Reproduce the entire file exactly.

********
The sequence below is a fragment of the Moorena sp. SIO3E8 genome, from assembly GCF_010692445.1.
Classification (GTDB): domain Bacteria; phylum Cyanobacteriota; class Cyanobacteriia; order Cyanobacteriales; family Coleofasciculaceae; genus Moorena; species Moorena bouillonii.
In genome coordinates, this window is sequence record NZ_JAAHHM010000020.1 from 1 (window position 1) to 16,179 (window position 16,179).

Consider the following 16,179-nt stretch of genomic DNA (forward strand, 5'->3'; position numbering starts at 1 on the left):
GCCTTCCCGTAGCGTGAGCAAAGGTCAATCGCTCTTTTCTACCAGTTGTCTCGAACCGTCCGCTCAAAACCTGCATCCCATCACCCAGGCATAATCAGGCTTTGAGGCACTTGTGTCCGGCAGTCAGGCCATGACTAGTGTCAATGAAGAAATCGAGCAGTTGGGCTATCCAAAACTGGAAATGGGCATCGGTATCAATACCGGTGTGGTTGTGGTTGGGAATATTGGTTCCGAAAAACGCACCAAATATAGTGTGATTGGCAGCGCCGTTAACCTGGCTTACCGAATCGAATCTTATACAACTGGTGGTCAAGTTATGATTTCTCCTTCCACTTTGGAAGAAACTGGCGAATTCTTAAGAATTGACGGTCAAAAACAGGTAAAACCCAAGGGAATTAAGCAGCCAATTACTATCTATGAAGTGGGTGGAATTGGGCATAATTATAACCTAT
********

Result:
The sequence below is a fragment of the Moorena sp. SIO3E8 genome, from assembly GCF_010692445.1.
Classification (GTDB): domain Bacteria; phylum Cyanobacteriota; class Cyanobacteriia; order Cyanobacteriales; family Coleofasciculaceae; genus Moorena; species Moorena bouillonii.
In genome coordinates, this window is sequence record NZ_JAAHHM010000020.1 from 1 (window position 1) to 16,179 (window position 16,179).

Consider the following 16,179-nt stretch of genomic DNA (forward strand, 5'->3'; position numbering starts at 1 on the left):
GCCTTCCCGTAGCGTGAGCAAAGGTCAATCGCTCTTTTCTACCAGTTGTCTCGAACCGTCCGCTCAAAACCTGCATCCCATCACCCAGGCATAATCAGGCTTTGAGGCACTTGTGTCCGGCAGTCAGGCCATGACTAGTGTCAATGAAGAAATCGAGCAGTTGGGCTATCCAAAACTGGAAATGGGCATCGGTATCAATACCGGTGTGGTTGTGGTTGGGAATATTGGTTCCGAAAAACGCACCAAATATAGTGTGATTGGCAGCGCCGTTAACCTGGCTTACCGAATCGAATCTTATACAACTGGTGGTCAAGTTATGATTTCTCCTTCCACTTTGGAAGAAACTGGCGAATTCTTAAGAATTGACGGTCAAAAACAGGTAAAACCCAAGGGAATTAAGCAGCCAATTACTATCTATGAAGTGGGTGGAATTGGGCATAATTATAACCTAT